The Caisse de dépôt et placement is abandoning the real estate partnership it created in 2019 with WeWork, in which it was to invest up to $ 1.3 billion.
“This partnership is, I would tell you, ancient history. It’s put behind us, ”confided this week to Journal the President and Chief Executive Officer of the Caisse, Charles Emond.
“I think we’ve moved on to something else,” he added. The society [WeWork] it itself has passed through its own zone of turbulence. “
Approximately US $ 85 million invested
In May 2019, WeWork’s parent company, The We Company, and La Caisse announced the creation of the ARK real estate “platform”. Through this entity, the two partners were to jointly invest in real estate projects where WeWork played a driving role, mainly in the United States.
Listen to Charles Émond’s interview on the show Mind your own business on QUB radio:
Ivanhoé Cambridge, the Caisse’s real estate subsidiary, made only two investments with a total value of approximately US $ 85 million (approximately CA $ 108 million) under the partnership: one in Austin, Texas , and the other in San Francisco.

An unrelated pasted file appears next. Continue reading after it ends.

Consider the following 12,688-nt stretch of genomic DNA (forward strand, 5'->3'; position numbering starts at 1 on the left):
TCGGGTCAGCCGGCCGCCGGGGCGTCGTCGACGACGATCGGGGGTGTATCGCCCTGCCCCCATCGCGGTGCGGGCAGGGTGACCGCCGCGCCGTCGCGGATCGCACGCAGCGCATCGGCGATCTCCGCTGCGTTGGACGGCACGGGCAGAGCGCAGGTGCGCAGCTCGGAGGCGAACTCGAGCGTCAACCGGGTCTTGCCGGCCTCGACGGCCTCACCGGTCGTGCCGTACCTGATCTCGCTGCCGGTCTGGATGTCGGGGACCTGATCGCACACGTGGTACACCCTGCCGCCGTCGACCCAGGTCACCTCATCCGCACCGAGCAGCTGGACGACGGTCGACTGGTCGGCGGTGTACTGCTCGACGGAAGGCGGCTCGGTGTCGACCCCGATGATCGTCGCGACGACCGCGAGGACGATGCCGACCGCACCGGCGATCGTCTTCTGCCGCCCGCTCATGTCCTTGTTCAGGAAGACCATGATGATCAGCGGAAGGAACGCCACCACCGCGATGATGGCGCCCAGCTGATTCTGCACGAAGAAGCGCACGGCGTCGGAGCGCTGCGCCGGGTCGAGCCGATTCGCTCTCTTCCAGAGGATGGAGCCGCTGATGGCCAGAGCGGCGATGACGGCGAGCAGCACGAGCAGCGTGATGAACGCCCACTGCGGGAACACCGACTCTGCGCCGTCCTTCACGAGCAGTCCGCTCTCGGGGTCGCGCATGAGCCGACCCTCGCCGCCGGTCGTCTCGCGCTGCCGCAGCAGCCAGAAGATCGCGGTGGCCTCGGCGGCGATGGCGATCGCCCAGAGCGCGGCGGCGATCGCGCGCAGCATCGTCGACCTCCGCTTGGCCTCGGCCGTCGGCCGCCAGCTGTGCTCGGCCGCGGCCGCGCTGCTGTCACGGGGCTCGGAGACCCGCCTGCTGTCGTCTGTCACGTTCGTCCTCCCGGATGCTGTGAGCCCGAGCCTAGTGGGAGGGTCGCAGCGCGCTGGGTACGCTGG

Recall that a few months after the creation of ARK, WeWork missed its IPO, investors worried about the fragility of the business model of the shared workspace rental company. This spectacular failure led to the departure of WeWork founder Adam Neumann.
Japanese company SoftBank, a major WeWork shareholder, announced on Friday that it had reached an agreement whereby Mr. Neumann will receive, according to media reports, nearly US $ 500 million (C $ 637 million) for his stake in the ‘business.
In the interview he gave to Journal, Charles Emond also assured that he was not disappointed that the Caisse did not succeed in completely withdrawing from the fiasco of Ciment McInnis.
Last fall, Votorantim bought the Gaspé cement plant as part of a transaction where the Caisse will become a shareholder in the Canadian activities of the Brazilian giant.
“This is probably the best scenario we could imagine,” said Emond.
Listen to Yves Daoust and Michel Girard’s analysis on QUB radio:
“We take an asset that was alone, which had to fight in the market against an oligopoly, and we put it in a joint venture with [Votorantim], he clarified. So instead of having a large stake in an asset that is losing money, you have 17% of a joint venture that has four or five extremely profitable assets. “
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